Length: 137 minutes / 2.28 hours
I’m not sure I know what to think about this movie. I mean, I wanted to like it inasmuch as I like a lot of the action-filled superhero movies that preceded it. However, the plot felt like it had less to do with these fantastic mutant abilities and more about just living life as normal people. Don’t get me wrong: there are plenty of mutant abilities on display in this film, it’s just that they weren’t necessarily the focus of it. In fact, if you took away the fact that this was based on comic book characters, you’d still have a film about a father trying to care for a daughter he never knew he had. Almost sounds cliche to me.
Regarding the Wolverine spinoff series, Logan (2017), is a strong finish after the abysmal Wolverine: Origins (2009) and slightly improved The Wolverine (2013). I did appreciate the finality of it, especially considering the whole X-Men film series started seventeen years ago. Unfortunately, unlike Deadpool (2016), which thrives on the entertainment value of its title character, Logan left me confused with just how much abuse this character could take, especially since his regenerative powers weren’t what they used to be.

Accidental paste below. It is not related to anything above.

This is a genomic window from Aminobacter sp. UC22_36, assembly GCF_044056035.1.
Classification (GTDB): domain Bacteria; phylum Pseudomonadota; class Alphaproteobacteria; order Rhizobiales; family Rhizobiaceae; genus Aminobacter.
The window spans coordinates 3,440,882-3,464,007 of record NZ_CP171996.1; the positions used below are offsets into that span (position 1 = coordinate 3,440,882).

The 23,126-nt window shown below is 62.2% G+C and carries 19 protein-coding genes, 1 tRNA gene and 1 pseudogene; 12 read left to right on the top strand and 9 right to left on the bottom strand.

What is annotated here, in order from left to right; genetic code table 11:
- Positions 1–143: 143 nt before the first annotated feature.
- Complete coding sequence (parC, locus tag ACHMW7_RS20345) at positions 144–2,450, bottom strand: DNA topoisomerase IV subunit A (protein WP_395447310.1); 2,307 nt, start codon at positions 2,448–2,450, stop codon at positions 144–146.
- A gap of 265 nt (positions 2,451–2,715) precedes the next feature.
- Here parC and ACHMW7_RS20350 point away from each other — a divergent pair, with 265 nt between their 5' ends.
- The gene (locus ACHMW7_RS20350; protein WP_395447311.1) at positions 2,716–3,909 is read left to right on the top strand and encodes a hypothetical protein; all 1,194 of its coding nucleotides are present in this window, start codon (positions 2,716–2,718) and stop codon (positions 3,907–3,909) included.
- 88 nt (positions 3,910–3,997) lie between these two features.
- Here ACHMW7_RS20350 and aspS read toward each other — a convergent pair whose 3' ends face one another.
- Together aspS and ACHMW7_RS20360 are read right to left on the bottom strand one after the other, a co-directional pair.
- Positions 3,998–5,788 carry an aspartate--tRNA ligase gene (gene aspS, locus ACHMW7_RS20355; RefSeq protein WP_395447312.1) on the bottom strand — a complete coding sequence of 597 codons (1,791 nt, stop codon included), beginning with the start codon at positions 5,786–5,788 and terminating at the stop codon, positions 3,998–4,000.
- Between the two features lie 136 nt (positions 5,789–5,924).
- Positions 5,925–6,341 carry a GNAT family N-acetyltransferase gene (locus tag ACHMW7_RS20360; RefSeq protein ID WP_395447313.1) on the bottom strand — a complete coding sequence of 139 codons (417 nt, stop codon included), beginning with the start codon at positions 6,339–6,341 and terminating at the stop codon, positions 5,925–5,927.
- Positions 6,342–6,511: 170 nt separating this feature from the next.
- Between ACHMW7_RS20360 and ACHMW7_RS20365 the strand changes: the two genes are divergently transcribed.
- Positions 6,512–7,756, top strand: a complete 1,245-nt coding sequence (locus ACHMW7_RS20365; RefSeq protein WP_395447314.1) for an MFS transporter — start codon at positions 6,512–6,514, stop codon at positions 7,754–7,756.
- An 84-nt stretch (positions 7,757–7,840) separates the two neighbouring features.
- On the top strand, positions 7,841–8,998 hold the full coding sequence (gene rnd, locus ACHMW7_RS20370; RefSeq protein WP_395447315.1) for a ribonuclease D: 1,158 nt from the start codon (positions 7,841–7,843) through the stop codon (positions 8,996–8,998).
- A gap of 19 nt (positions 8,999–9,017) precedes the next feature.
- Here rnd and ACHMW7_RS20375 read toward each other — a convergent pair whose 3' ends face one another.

I know many people were thrilled that this film was able to have an “R” rating, but I honestly don’t see what’s so special about it. I mean, we have had V for Vendetta (2005) and Watchmen (2009) before it, and even the aforementioned Deadpool fully used its “R” rating. Sure, it was fun to finally see the eponymous Logan essentially use his knives-for-hands to eviscerate the enemy in its bloody and gory glory, but I think my imagination could do that in the earlier, PG-13 versions without much of a jump. And it’s not like Logan wasn’t allowed to use strong language in previous films, it’s just that he was able to use a lot more of it in this one.
A fitting end to an OK spinoff series, I give Logan 3.5 stars out of 5.